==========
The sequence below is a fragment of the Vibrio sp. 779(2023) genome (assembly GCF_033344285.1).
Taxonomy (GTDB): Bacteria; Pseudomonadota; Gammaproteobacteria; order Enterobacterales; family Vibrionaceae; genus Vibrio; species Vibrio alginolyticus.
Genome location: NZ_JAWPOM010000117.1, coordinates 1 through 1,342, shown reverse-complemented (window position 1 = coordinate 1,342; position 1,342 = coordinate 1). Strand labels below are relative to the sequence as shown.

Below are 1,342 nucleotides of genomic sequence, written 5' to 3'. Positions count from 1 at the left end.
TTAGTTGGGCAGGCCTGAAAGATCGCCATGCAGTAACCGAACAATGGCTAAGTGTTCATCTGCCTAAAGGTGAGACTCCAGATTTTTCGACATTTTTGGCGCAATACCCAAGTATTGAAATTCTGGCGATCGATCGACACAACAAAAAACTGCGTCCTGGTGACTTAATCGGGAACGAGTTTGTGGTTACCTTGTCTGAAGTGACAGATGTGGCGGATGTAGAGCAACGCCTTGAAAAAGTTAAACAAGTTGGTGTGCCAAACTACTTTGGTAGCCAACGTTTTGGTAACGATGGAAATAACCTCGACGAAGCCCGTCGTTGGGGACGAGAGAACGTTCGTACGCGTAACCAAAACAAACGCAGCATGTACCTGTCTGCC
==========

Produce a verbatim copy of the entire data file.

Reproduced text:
The sequence below is a fragment of the Vibrio sp. 779(2023) genome (assembly GCF_033344285.1).
Taxonomy (GTDB): Bacteria; Pseudomonadota; Gammaproteobacteria; order Enterobacterales; family Vibrionaceae; genus Vibrio; species Vibrio alginolyticus.
Genome location: NZ_JAWPOM010000117.1, coordinates 1 through 1,342, shown reverse-complemented (window position 1 = coordinate 1,342; position 1,342 = coordinate 1). Strand labels below are relative to the sequence as shown.

Below are 1,342 nucleotides of genomic sequence, written 5' to 3'. Positions count from 1 at the left end.
TTAGTTGGGCAGGCCTGAAAGATCGCCATGCAGTAACCGAACAATGGCTAAGTGTTCATCTGCCTAAAGGTGAGACTCCAGATTTTTCGACATTTTTGGCGCAATACCCAAGTATTGAAATTCTGGCGATCGATCGACACAACAAAAAACTGCGTCCTGGTGACTTAATCGGGAACGAGTTTGTGGTTACCTTGTCTGAAGTGACAGATGTGGCGGATGTAGAGCAACGCCTTGAAAAAGTTAAACAAGTTGGTGTGCCAAACTACTTTGGTAGCCAACGTTTTGGTAACGATGGAAATAACCTCGACGAAGCCCGTCGTTGGGGACGAGAGAACGTTCGTACGCGTAACCAAAACAAACGCAGCATGTACCTGTCTGCC